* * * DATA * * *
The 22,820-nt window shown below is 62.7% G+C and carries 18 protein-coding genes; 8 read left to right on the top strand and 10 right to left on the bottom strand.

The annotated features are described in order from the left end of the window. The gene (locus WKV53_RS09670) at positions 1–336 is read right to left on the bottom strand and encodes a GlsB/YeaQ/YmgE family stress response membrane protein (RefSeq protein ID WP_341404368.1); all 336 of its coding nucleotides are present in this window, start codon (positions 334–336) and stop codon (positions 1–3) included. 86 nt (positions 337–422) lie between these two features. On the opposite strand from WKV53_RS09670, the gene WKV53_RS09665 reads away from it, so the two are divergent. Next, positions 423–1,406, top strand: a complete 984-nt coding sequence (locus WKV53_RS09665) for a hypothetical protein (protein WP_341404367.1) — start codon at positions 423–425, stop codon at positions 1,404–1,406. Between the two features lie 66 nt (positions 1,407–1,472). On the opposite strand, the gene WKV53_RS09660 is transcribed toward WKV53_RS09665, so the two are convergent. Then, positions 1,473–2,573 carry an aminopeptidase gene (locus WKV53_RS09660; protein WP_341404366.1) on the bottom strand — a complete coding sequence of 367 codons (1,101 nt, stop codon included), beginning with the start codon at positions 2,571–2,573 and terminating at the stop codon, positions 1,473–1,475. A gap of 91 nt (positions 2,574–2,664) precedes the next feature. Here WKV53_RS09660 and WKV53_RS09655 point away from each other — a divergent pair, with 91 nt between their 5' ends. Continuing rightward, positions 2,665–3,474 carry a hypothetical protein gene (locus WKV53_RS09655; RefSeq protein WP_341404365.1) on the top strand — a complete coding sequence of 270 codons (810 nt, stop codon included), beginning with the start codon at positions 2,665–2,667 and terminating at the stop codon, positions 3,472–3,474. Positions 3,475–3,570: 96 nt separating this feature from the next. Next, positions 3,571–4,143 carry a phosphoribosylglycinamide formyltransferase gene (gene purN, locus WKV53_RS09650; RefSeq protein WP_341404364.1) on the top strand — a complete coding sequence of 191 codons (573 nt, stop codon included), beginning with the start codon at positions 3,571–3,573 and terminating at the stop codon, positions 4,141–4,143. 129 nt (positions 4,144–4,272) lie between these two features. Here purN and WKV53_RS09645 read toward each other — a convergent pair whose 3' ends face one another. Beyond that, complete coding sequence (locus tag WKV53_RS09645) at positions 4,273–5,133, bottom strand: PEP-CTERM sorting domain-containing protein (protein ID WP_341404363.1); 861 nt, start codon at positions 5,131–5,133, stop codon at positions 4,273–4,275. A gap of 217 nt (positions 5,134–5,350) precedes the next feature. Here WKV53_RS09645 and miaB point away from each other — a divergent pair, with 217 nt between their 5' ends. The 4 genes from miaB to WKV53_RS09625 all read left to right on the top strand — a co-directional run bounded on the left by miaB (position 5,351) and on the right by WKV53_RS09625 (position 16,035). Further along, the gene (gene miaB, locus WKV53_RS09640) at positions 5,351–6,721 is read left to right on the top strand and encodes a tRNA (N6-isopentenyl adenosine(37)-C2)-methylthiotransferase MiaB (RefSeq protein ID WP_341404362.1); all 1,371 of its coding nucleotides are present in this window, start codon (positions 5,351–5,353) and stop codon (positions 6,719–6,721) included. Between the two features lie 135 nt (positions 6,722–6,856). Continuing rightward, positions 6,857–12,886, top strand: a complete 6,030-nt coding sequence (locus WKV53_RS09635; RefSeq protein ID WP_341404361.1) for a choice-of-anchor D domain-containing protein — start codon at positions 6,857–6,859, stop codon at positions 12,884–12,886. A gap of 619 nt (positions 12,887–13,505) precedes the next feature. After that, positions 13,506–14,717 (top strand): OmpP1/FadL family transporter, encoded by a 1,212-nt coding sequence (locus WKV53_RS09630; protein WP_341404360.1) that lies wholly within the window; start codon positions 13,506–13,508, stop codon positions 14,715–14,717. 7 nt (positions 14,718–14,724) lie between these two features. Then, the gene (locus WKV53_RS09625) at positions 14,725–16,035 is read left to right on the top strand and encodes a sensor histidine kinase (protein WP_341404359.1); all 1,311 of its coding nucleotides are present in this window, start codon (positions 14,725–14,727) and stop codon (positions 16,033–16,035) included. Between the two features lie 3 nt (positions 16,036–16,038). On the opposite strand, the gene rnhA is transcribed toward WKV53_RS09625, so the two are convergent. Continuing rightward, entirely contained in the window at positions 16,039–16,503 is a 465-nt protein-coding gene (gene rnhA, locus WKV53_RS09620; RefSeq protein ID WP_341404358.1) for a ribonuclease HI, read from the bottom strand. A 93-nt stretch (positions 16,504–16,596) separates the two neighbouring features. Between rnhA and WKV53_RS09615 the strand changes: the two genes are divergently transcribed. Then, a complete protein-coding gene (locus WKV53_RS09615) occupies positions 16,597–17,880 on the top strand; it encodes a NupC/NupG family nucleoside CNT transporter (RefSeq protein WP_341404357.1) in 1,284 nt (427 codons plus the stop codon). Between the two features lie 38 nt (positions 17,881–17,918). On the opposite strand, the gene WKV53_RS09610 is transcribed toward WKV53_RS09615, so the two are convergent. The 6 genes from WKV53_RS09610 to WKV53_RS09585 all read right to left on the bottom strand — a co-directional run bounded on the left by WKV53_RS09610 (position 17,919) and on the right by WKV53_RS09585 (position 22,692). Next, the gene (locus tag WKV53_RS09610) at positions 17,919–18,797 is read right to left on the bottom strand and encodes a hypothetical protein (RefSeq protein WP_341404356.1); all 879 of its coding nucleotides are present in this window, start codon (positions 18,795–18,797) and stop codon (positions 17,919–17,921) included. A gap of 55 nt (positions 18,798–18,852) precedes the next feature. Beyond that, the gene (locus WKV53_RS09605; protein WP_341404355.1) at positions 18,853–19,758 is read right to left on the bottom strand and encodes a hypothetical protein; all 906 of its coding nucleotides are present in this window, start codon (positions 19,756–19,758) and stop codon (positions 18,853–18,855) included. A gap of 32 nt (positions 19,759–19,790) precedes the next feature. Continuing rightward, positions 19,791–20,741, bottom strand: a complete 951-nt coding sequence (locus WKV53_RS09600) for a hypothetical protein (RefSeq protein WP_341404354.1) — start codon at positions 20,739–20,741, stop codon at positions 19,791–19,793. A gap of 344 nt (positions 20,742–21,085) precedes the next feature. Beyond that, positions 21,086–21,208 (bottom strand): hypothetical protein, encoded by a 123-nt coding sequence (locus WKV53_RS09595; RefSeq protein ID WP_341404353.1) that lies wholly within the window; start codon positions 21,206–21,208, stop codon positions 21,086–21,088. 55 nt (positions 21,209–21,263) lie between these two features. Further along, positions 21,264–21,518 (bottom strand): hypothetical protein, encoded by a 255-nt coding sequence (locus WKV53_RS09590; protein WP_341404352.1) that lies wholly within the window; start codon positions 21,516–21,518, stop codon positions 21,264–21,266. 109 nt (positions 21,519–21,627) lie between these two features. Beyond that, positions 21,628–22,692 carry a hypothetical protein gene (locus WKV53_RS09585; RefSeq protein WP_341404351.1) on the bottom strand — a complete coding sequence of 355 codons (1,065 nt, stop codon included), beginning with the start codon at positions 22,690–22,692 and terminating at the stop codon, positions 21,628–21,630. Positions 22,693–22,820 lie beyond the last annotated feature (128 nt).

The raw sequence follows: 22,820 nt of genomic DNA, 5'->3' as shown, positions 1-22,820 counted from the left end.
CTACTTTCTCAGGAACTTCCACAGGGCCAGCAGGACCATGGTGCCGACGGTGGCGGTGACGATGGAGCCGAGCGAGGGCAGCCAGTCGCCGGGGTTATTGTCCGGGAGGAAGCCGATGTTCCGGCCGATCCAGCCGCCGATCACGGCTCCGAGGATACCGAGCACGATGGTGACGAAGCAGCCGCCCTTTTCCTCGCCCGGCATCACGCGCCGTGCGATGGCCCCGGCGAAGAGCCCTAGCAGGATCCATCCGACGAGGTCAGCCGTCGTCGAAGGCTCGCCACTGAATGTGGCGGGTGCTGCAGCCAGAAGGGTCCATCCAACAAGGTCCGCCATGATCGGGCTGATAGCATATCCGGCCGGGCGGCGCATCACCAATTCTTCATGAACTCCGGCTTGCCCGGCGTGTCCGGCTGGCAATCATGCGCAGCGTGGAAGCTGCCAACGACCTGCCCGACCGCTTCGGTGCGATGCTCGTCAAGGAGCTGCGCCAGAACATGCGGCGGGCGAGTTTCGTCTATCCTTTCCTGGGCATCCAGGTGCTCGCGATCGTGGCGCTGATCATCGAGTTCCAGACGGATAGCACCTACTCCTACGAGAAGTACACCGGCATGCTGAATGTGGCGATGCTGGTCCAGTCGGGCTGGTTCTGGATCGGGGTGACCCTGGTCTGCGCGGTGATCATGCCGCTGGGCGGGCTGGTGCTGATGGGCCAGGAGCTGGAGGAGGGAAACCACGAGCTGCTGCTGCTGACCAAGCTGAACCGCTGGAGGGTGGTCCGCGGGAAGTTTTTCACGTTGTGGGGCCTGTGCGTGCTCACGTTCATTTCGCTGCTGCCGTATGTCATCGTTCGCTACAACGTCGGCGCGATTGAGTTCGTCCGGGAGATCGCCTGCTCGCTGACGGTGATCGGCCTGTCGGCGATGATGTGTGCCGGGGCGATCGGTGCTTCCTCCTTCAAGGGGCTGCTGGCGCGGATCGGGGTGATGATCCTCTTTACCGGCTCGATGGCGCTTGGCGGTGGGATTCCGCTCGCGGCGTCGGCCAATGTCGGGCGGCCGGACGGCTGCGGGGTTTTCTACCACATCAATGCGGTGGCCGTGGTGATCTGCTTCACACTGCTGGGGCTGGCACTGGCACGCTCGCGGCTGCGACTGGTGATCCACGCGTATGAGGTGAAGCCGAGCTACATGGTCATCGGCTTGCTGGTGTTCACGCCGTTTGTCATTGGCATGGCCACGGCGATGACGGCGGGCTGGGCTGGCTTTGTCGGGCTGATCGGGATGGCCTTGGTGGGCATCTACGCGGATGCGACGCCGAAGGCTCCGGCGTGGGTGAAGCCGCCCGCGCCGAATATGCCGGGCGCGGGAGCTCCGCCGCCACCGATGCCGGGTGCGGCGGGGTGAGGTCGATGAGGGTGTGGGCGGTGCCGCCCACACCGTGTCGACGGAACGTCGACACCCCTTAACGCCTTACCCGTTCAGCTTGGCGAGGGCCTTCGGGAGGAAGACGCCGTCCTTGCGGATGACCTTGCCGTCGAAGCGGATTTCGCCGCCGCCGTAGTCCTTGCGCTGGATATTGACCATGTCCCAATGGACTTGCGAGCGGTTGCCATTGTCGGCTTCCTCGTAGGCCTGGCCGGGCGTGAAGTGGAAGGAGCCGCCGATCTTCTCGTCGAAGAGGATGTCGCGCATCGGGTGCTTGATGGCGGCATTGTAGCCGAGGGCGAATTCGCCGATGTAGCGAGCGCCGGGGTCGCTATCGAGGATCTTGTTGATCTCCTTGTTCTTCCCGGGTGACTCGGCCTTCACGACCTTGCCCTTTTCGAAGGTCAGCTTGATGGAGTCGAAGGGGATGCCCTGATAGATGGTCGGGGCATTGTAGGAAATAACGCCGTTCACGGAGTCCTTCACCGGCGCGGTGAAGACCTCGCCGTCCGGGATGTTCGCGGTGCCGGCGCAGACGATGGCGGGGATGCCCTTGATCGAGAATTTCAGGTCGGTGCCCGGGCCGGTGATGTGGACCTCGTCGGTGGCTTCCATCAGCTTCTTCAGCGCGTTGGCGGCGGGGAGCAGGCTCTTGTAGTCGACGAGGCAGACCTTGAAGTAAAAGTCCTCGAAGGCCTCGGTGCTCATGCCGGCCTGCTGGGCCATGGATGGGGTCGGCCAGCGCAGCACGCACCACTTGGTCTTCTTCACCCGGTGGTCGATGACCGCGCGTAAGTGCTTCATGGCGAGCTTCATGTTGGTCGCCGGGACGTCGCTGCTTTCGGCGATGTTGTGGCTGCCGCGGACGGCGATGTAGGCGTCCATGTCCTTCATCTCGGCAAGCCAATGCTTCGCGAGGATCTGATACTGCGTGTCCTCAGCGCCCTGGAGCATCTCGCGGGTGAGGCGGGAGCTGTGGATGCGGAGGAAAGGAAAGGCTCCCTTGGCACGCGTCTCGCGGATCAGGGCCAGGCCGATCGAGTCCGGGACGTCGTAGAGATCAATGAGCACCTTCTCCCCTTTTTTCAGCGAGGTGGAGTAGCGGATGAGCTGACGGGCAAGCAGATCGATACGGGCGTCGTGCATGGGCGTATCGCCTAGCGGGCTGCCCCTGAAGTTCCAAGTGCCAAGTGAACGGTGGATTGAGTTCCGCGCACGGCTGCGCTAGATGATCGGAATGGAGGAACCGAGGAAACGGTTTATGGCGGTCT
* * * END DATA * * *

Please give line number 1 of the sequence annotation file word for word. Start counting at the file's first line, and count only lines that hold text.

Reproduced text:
The 22,820-nt window shown below is 62.7% G+C and carries 18 protein-coding genes; 8 read left to right on the top strand and 10 right to left on the bottom strand.